The Asian Small Clawed Otter
Asian Small Clawed Otter is the smallest otter in the world and is about two
feet long and weighs under ten pounds. It is among many endangered or
threatened animals in the Indianapolis Zoo's collection that serve as
ambassadors for their cousins in the wild and bring the message of animal
conservation to Zoo visitors.
Look for the otters in the
Forests Biome being exhibited with their fellow Asian residents,
the white-handed gibbons.
It has a glossy brown coat with
a lighter colored underside and sometimes white markings generally around
the face, throat, and chest area. Its feet are webbed to the last
joint of the toe instead of being webbed all the way to the beginning of
their short blunt claws, this gives the otter an excellent sense of touch
and coordination. Their large broad cheek teeth are used for crushing
the shells of crabs and mollusks.
These otters are found in Southern India and China, Southeast Asia,
Indonesia and the Philippines. They live in mangrove swamps and
freshwater wetlands. They spend more time on land than many types of
otters. They are used by fishermen in Southeast Asia to drive shoals
of fish into their nets. The otters are kept on long lines with a
harness and are allowed to eat any fish they catch. They also help
with farming, by eating the crawfish that are known for destroying crops.
Photos by Fred Cate
The Asian Small Clawed Otter catches its prey with its hand like paws
instead of its mouth like other otters tend to do. They feed on crabs,
mollusks, fish and other small aquatic animals. They use their hands
to feel around in shallow water for clams and then pile them up on the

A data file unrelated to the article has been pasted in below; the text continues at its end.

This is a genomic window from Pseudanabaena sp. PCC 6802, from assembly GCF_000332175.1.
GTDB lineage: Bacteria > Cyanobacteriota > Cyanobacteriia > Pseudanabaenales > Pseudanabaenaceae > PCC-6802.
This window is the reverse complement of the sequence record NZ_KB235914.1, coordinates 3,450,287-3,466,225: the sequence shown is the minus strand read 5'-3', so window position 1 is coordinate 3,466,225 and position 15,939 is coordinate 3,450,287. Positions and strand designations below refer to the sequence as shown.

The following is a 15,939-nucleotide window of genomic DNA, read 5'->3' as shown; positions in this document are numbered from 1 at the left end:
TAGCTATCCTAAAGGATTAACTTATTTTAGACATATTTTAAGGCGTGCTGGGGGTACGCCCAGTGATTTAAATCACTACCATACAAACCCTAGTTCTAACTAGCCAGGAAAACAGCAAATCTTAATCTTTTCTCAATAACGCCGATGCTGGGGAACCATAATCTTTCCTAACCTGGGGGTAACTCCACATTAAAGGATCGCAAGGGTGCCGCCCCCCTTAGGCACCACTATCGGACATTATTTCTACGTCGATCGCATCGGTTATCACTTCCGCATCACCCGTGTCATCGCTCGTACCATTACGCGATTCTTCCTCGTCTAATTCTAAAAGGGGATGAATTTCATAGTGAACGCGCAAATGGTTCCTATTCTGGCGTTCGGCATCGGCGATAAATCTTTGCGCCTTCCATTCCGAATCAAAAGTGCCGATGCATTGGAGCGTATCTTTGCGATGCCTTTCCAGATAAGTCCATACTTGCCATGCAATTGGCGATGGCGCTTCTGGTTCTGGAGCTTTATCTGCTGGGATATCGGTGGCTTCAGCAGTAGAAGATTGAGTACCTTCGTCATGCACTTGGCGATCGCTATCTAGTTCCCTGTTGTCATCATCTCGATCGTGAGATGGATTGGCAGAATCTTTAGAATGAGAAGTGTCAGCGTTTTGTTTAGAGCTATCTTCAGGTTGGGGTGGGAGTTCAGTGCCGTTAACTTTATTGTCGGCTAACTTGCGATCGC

shore. The clams will eventually open up after sitting in the sun for
a period of time and the otters are then able to eat them.
These otters have 12 different vocabulary calls besides their basic
instinctive calls. They build burrows along the water with an exit
tunnel that leads to about 3 feet under the waters surface. The water
is not only a playground but an escape route from danger. Otters have
also been seen washing their food, a behavior well adapted by raccoons.
otters are monogamous, male and female mate for life, and is one of the few
otter species that is social and not solitary in its habits. The
females gestation period last about 60-64 days and they can have anywhere
for 1-2 litters a year. Both parents stay together after breeding and
help raise the litter of up to six pups that are born helpless. Pups
don't start swimming for about 9 weeks and don't take in solid food for
about 80 days after birth. The male normally brings food back for the
mother and her pups. The pups may then stay with their parents which
starts the formation of a small social group of up to 12 individuals.
The Small Clawed Otter is becoming threatened by habitat loss, hunting for
the pet trade and their pelts, and river pollution. It is said that
you can tell how clean a river is by how healthy the otters are that live in
it. New research and attention for the otter is increasing the
attention of its Asian wetland habitat. They are protected by IOSF
(International Otter Survival Fund).
The Small Clawed Otter is known as an Species Survival Plan (SSP) group.
The Small Clawed Otter SSP was one of the first to develop and it's original
purpose was to serve as a model for the captive breeding of endangered
social otters like the Giant Otter and the Cape Clawless Otter. Since
then the Asian Small Clawed Otter has become threatened itself due to
habitat loss and the development of kidney stones in the captive otters.
Today there are approximately 110 otters in the 21 participating SSP zoos
that are being worked with to find a cure, through the diet that they would
get in the wild and what they get in captivity, for the kidney stones.
Photo by Rich Clark